I may be on a shape picture book kick. All Around Us by Xelena González and illustrated by Adriana M. Garcia is all about circles, the third shape book in a row that I’ve blogged about. Though geometric circles in this book are woven beautifully into the stunning art, circles also figure into the theme: the circle of life. The story follows a grandpa and grandchild as they plant seeds and talk about ancestors.
I’ve never quite seen art like this in a picture book. Do check it out. The author’s note in the back explains her family’s customs and what she fictionalized in the book.
Just when I thought books about shapes were at their limit, along comes Circle Rolls by Barbara Kanninen and illustrated by Serge Bloch. When Circle rolls through the neighbourhood, every shape is affected. Each shape acts according to character, too! For example, “Triangle points without any hands” and “Octagon says, ‘SHAPES! STOP!'”
My only quibble is that Line is not a shape, and as all of the four-year-olds I’ve worked with recently will tell you, it’s not a diamond, it’s a rhombus! (Yep, preschoolers are learning their stuff here in Michigan.) But this story is so innovative and fun, that I don’t mind all that much. Also, if you’re reading this for math concepts, then those points of contention can offer a good discussion.
What does it mean to get carried away? Is that an idiom? Well, Harriet does get carried away with her varied costumes, as the idiom suggests. And she gets carried away, literally, by penguins! (It’s not really a spoiler if the cover image shows it first.)
There are many little treats in the text where the idioms mean both the idiomatic and the literal, and there were so many times the book made me smile for other reasons that I had to include it on this blog of must-read books for kids. Harriet Gets Carried Away by Jessie Sima is full of adventure, imagination and humour.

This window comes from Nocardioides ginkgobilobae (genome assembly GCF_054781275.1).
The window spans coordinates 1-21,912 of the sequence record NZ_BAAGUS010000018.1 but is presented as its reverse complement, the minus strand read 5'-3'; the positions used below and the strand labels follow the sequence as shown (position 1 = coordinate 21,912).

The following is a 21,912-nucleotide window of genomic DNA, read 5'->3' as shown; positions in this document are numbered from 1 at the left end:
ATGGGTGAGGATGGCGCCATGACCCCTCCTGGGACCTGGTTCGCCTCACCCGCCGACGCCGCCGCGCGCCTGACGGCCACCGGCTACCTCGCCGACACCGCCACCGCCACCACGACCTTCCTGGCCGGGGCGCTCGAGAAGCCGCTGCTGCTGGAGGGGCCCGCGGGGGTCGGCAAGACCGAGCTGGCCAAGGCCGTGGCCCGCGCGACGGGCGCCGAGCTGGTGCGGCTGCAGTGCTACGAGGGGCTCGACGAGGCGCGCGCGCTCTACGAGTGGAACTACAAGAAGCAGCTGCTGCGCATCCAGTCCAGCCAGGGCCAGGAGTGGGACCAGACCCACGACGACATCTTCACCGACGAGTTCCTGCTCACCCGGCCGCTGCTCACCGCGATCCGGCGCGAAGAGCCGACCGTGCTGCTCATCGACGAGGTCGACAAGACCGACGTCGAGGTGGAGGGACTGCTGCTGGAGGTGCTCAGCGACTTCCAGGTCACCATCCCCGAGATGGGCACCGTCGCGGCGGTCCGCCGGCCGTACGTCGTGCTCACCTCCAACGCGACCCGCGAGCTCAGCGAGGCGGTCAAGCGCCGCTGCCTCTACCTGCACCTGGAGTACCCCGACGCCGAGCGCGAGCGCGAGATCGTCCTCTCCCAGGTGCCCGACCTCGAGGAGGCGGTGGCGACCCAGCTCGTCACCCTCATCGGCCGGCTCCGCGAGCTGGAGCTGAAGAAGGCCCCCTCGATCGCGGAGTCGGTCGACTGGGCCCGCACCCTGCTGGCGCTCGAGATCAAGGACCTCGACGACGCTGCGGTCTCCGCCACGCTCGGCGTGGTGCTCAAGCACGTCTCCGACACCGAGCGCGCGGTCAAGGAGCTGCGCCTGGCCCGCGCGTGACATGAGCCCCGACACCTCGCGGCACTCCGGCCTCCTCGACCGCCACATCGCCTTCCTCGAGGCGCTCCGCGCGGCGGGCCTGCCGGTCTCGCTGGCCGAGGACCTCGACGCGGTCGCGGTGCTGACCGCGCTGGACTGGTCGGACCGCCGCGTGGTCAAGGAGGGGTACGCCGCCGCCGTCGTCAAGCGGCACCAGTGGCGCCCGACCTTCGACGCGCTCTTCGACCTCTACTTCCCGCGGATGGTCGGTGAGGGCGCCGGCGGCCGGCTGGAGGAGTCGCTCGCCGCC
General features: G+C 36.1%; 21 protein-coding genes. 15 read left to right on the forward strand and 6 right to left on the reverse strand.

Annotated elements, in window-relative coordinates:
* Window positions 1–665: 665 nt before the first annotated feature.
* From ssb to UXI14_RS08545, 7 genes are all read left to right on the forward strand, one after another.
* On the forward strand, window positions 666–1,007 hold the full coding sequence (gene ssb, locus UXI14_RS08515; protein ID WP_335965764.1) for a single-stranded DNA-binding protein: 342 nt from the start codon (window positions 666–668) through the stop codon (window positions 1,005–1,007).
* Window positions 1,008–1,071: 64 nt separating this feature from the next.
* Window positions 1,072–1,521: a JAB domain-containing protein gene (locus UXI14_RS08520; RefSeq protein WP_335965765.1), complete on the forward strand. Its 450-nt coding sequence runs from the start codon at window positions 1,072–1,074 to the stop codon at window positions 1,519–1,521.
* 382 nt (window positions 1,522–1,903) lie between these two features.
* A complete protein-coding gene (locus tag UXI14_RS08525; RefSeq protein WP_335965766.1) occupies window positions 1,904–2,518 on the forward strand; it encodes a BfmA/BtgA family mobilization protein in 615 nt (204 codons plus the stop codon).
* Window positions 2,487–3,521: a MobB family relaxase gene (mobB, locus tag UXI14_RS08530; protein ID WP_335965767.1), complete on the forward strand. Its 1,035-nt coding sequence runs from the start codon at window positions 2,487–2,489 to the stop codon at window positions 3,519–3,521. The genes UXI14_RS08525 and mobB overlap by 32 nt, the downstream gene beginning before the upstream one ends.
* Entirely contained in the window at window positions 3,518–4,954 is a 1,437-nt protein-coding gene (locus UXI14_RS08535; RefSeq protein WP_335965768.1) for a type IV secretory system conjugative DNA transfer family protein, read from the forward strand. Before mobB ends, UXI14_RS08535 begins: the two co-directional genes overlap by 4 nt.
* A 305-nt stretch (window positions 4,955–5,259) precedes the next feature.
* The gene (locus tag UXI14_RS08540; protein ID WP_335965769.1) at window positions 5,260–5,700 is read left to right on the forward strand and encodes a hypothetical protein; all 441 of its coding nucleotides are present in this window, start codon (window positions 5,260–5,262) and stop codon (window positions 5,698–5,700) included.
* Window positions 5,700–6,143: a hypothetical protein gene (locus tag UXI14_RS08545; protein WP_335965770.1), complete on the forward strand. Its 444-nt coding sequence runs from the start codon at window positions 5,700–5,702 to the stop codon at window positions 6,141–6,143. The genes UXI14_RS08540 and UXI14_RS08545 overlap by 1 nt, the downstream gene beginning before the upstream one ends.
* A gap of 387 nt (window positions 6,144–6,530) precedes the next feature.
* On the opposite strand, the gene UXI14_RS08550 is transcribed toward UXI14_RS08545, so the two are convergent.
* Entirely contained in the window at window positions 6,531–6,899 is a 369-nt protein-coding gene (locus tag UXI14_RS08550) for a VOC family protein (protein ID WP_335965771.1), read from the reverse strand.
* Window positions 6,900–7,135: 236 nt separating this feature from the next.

A gently nuanced story of an early morning fishing trip shows the beauty and struggle of a Vietnamese American family. It’s a quiet story, but the words and images are so lovely, it conjures a pure picture of one day in one family’s life.
Based loosely on the boyhood of author Bao Phi, A Different Pond is brought to life by Thi Bui’s graphic novel style illustrations. Both the author and illustrator have informative notes at the end, along with photos from their childhoods.
Watch the book trailer from Capstone below and visit Joanne Roberts’ blog for more picture books surrounding Vietnam and immigration.
When Addie and Mommers move into a lonely trailer across from a parking lot filled with potholes and a minimart gas station, Mommers is less than thrilled, but Addie makes the best of it. In fact, Addie does almost everything, from making toast dinners to cleaning up. Mommers chats on the Internet and watches her favourite TV shows, and sometimes goes on “business trips” for days.
Addie has another family, too: Dwight, her ex-stepfather, and Katie and Brynna, her little sisters. They only visit once or twice a month, depending on Dwight’s work schedule, and though Addie feels best when she’s with them, she knows Mommers depends on her, and besides, Mommers is her legal guardian.
What’s great about this novel is Addie’s loyalty and tenacity. The reader knows something has got to change for Addie, but Addie has to come to this realization herself. Also, there’s a fabulous cast of interesting characters that come alongside Addie and round out the story.
Waiting for Normal by Leslie Connor is inspiring and authentic.